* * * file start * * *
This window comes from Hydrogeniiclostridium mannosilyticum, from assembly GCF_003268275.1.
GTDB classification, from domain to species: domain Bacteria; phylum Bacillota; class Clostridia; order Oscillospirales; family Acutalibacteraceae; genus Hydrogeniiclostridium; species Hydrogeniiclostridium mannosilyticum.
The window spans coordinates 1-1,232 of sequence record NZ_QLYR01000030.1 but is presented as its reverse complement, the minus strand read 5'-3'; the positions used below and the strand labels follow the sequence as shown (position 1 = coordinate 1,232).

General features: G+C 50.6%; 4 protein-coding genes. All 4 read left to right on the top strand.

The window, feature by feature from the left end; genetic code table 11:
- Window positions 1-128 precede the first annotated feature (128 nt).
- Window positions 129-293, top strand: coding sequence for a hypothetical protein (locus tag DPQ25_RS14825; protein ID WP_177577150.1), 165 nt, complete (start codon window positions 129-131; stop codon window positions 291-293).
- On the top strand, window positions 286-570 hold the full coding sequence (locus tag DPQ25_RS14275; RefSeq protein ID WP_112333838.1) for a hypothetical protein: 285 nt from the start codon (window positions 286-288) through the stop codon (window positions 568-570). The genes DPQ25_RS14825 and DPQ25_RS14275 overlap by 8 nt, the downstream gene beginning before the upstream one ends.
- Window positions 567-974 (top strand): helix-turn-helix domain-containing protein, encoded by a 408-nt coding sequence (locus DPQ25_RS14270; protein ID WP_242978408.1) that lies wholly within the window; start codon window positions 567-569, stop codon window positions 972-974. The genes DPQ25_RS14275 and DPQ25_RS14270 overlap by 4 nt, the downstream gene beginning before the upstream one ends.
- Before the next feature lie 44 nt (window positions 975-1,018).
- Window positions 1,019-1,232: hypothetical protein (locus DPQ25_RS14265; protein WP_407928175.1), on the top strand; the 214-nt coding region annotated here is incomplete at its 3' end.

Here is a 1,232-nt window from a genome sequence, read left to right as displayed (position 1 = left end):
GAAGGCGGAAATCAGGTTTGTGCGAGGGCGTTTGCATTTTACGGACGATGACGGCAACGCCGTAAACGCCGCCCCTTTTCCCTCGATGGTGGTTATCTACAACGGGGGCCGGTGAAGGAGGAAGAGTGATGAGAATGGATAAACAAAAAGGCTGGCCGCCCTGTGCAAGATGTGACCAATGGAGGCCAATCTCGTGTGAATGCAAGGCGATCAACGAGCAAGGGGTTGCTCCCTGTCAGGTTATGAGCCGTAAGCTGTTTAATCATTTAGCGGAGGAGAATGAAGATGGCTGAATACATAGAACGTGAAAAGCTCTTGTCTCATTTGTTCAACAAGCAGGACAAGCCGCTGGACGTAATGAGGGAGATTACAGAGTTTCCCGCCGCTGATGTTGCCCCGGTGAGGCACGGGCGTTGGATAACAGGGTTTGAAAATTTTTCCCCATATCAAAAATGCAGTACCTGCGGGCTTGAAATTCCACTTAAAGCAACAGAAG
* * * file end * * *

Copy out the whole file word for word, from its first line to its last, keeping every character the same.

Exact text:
This window comes from Hydrogeniiclostridium mannosilyticum, from assembly GCF_003268275.1.
GTDB classification, from domain to species: domain Bacteria; phylum Bacillota; class Clostridia; order Oscillospirales; family Acutalibacteraceae; genus Hydrogeniiclostridium; species Hydrogeniiclostridium mannosilyticum.
The window spans coordinates 1-1,232 of sequence record NZ_QLYR01000030.1 but is presented as its reverse complement, the minus strand read 5'-3'; the positions used below and the strand labels follow the sequence as shown (position 1 = coordinate 1,232).

General features: G+C 50.6%; 4 protein-coding genes. All 4 read left to right on the top strand.

The window, feature by feature from the left end; genetic code table 11:
- Window positions 1-128 precede the first annotated feature (128 nt).
- Window positions 129-293, top strand: coding sequence for a hypothetical protein (locus tag DPQ25_RS14825; protein ID WP_177577150.1), 165 nt, complete (start codon window positions 129-131; stop codon window positions 291-293).
- On the top strand, window positions 286-570 hold the full coding sequence (locus tag DPQ25_RS14275; RefSeq protein ID WP_112333838.1) for a hypothetical protein: 285 nt from the start codon (window positions 286-288) through the stop codon (window positions 568-570). The genes DPQ25_RS14825 and DPQ25_RS14275 overlap by 8 nt, the downstream gene beginning before the upstream one ends.
- Window positions 567-974 (top strand): helix-turn-helix domain-containing protein, encoded by a 408-nt coding sequence (locus DPQ25_RS14270; protein ID WP_242978408.1) that lies wholly within the window; start codon window positions 567-569, stop codon window positions 972-974. The genes DPQ25_RS14275 and DPQ25_RS14270 overlap by 4 nt, the downstream gene beginning before the upstream one ends.
- Before the next feature lie 44 nt (window positions 975-1,018).
- Window positions 1,019-1,232: hypothetical protein (locus DPQ25_RS14265; protein WP_407928175.1), on the top strand; the 214-nt coding region annotated here is incomplete at its 3' end.

Here is a 1,232-nt window from a genome sequence, read left to right as displayed (position 1 = left end):
GAAGGCGGAAATCAGGTTTGTGCGAGGGCGTTTGCATTTTACGGACGATGACGGCAACGCCGTAAACGCCGCCCCTTTTCCCTCGATGGTGGTTATCTACAACGGGGGCCGGTGAAGGAGGAAGAGTGATGAGAATGGATAAACAAAAAGGCTGGCCGCCCTGTGCAAGATGTGACCAATGGAGGCCAATCTCGTGTGAATGCAAGGCGATCAACGAGCAAGGGGTTGCTCCCTGTCAGGTTATGAGCCGTAAGCTGTTTAATCATTTAGCGGAGGAGAATGAAGATGGCTGAATACATAGAACGTGAAAAGCTCTTGTCTCATTTGTTCAACAAGCAGGACAAGCCGCTGGACGTAATGAGGGAGATTACAGAGTTTCCCGCCGCTGATGTTGCCCCGGTGAGGCACGGGCGTTGGATAACAGGGTTTGAAAATTTTTCCCCATATCAAAAATGCAGTACCTGCGGGCTTGAAATTCCACTTAAAGCAACAGAAG